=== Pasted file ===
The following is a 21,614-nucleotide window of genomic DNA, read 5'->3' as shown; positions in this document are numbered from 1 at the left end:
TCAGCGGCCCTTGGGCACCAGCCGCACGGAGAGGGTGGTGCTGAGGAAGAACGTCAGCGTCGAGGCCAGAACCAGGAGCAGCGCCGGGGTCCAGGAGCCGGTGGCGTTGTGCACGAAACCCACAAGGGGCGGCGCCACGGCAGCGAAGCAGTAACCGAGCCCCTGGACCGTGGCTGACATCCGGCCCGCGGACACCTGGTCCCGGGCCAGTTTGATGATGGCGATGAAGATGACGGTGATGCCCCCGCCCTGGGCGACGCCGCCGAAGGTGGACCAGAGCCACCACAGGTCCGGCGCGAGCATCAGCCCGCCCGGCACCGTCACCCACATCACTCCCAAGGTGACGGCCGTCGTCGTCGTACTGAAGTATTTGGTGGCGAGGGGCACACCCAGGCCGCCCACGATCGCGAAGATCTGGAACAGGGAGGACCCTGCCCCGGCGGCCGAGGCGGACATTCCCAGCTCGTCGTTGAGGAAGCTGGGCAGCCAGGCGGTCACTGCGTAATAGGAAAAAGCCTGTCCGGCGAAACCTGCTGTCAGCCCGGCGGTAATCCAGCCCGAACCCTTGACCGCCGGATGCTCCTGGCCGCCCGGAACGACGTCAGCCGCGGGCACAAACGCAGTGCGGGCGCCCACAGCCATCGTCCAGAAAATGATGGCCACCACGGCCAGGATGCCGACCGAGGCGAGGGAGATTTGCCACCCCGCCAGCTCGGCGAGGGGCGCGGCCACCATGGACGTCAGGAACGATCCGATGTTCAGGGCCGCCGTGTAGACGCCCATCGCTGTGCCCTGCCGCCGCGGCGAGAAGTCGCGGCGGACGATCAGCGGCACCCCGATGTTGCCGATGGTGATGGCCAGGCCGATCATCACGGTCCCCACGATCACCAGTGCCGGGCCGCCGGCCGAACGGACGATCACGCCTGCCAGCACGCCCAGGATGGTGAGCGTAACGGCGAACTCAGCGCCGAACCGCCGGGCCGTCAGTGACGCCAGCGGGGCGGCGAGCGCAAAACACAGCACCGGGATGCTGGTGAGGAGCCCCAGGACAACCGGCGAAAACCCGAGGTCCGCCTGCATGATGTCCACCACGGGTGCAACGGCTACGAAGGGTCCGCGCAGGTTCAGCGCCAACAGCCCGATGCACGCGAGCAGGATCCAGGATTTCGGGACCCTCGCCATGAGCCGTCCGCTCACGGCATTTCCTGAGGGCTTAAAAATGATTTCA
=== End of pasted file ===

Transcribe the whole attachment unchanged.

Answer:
The following is a 21,614-nucleotide window of genomic DNA, read 5'->3' as shown; positions in this document are numbered from 1 at the left end:
TCAGCGGCCCTTGGGCACCAGCCGCACGGAGAGGGTGGTGCTGAGGAAGAACGTCAGCGTCGAGGCCAGAACCAGGAGCAGCGCCGGGGTCCAGGAGCCGGTGGCGTTGTGCACGAAACCCACAAGGGGCGGCGCCACGGCAGCGAAGCAGTAACCGAGCCCCTGGACCGTGGCTGACATCCGGCCCGCGGACACCTGGTCCCGGGCCAGTTTGATGATGGCGATGAAGATGACGGTGATGCCCCCGCCCTGGGCGACGCCGCCGAAGGTGGACCAGAGCCACCACAGGTCCGGCGCGAGCATCAGCCCGCCCGGCACCGTCACCCACATCACTCCCAAGGTGACGGCCGTCGTCGTCGTACTGAAGTATTTGGTGGCGAGGGGCACACCCAGGCCGCCCACGATCGCGAAGATCTGGAACAGGGAGGACCCTGCCCCGGCGGCCGAGGCGGACATTCCCAGCTCGTCGTTGAGGAAGCTGGGCAGCCAGGCGGTCACTGCGTAATAGGAAAAAGCCTGTCCGGCGAAACCTGCTGTCAGCCCGGCGGTAATCCAGCCCGAACCCTTGACCGCCGGATGCTCCTGGCCGCCCGGAACGACGTCAGCCGCGGGCACAAACGCAGTGCGGGCGCCCACAGCCATCGTCCAGAAAATGATGGCCACCACGGCCAGGATGCCGACCGAGGCGAGGGAGATTTGCCACCCCGCCAGCTCGGCGAGGGGCGCGGCCACCATGGACGTCAGGAACGATCCGATGTTCAGGGCCGCCGTGTAGACGCCCATCGCTGTGCCCTGCCGCCGCGGCGAGAAGTCGCGGCGGACGATCAGCGGCACCCCGATGTTGCCGATGGTGATGGCCAGGCCGATCATCACGGTCCCCACGATCACCAGTGCCGGGCCGCCGGCCGAACGGACGATCACGCCTGCCAGCACGCCCAGGATGGTGAGCGTAACGGCGAACTCAGCGCCGAACCGCCGGGCCGTCAGTGACGCCAGCGGGGCGGCGAGCGCAAAACACAGCACCGGGATGCTGGTGAGGAGCCCCAGGACAACCGGCGAAAACCCGAGGTCCGCCTGCATGATGTCCACCACGGGTGCAACGGCTACGAAGGGTCCGCGCAGGTTCAGCGCCAACAGCCCGATGCACGCGAGCAGGATCCAGGATTTCGGGACCCTCGCCATGAGCCGTCCGCTCACGGCATTTCCTGAGGGCTTAAAAATGATTTCA